When the new LC 500 sports coupe goes on sale in spring 2017, Lexus plans in the first full sales year to deliver 4,000 units in the U.S. and 6,600 globally.
Chief Engineer Koji Sato says Toyota’s GA-L platform will underpin the LC 500 and all future rear-drive models in the Toyota luxury brand’s lineup. Based on the current portfolio, that would include the next-generation LS, GS, IS and RC, with both rear- and all-wheel-drive powertrains.
Sato declines to say whether the platform might also be adopted for Toyota’s luxury lineup overseas, including the Crown models.
Unveiled in its production sheet metal at Detroit’s North American International Auto Show in January, the LC 500 is said to boost torsional rigidity 60% and chassis (side-force) rigidity 35% over the current GS sedan.
The car will feature a new triple LED headlamp unit and a slight upgrade of Lexus’ safety package, including pre-collision and lane-keep-assist technologies.
Lexus in the U.S. sold 344,601 vehicles in 2015, including 171,131 cars and 173,470 trucks, according to WardsAuto data. Sales grew 10.7% during the year.
In a separate interview, Lexus International Executive Vice President Mark Templin tells WardsAuto LC 500 sales may surpass internal expectations, especially in the U.S.
“We have such a big following here in the U.S. So many of our loyal customers would like to have a car like this,” he says.
But perhaps more importantly, the coupe likely is to draw in buyers new to Lexus, Templin believes, based on the LC’s lauded and close-to-concept-car styling, new platform, new 10-speed automatic transmission and an expected base price of less than $100,000 in the U.S.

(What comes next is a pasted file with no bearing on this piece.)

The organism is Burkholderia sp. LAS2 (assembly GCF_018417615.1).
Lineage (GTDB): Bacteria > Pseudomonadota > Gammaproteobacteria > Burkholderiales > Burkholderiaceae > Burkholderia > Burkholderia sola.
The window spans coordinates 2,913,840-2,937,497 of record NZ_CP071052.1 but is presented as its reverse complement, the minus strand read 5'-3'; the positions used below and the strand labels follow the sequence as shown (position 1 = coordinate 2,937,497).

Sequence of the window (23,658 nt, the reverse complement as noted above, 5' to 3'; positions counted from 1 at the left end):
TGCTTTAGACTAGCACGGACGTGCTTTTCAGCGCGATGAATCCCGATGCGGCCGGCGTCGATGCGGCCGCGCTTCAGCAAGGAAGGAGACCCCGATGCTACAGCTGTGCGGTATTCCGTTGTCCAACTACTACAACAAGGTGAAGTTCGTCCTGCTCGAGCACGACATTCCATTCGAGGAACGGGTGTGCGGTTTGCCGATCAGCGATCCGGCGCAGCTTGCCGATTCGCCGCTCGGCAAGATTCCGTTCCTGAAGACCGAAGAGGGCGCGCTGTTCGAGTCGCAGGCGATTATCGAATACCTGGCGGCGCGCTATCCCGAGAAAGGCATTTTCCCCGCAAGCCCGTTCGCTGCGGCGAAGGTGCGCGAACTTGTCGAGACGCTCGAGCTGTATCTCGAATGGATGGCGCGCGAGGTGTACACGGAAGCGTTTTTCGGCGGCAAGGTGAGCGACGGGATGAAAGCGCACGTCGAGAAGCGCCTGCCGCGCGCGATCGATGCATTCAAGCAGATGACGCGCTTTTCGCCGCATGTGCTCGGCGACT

A sub-$100,000 starting price isn’t unheard of for the LC’s segment, which includes the $89,400 Porsche 911 Carrera and the $77,300 BMW 6-Series in the U.S.
But Templin also considers more “rare air” models such as the Mercedes-Benz S-Class coupe, Aston Martin Vantage and Maserati GranTurismo Sport to be competition. Those three start well north of $100,000.
“It’ll be a pretty spectacular car for the money vs. the other competitors,” Templin says. “This car will blow (the Vantage) away and the typical transaction price on a 6-Series is higher than what this will be. Optioned up (the LC will) go a little higher, but the base price you’ll see out there will be a nice car at a very good value proposition.”
Lexus envisions the LC 500 as one leg of a three-legged flagship strategy. Included in that is the car most view as Lexus’ flagship, the LS fullsize sedan, but Templin also includes in the mix the LX large SUV. Lexus sells six times more LX SUVs in the Middle East than in the U.S.
The 3-row ute may face regulatory pressure long-term, being a body-on-frame SUV, he says.
“But, in the mid-term I still see (large SUVs) being a really important product for us that will stay the course.”
For the next-generation LS, expected in 2018, Templin promises “some cool interior stuff for us. We’re really focused on technology; we’re really focused on craftsmanship. We’re going to do some things with the next-generation LS interior that we’ve never done with interiors before,” he says.
He stops short of saying what technology the new LS will have. The new BMW 7-Series has gesture-control technology, which allows drivers to change radio stations and turn up or down the temperature via specific hand movements.
– with Christie Schweinsberg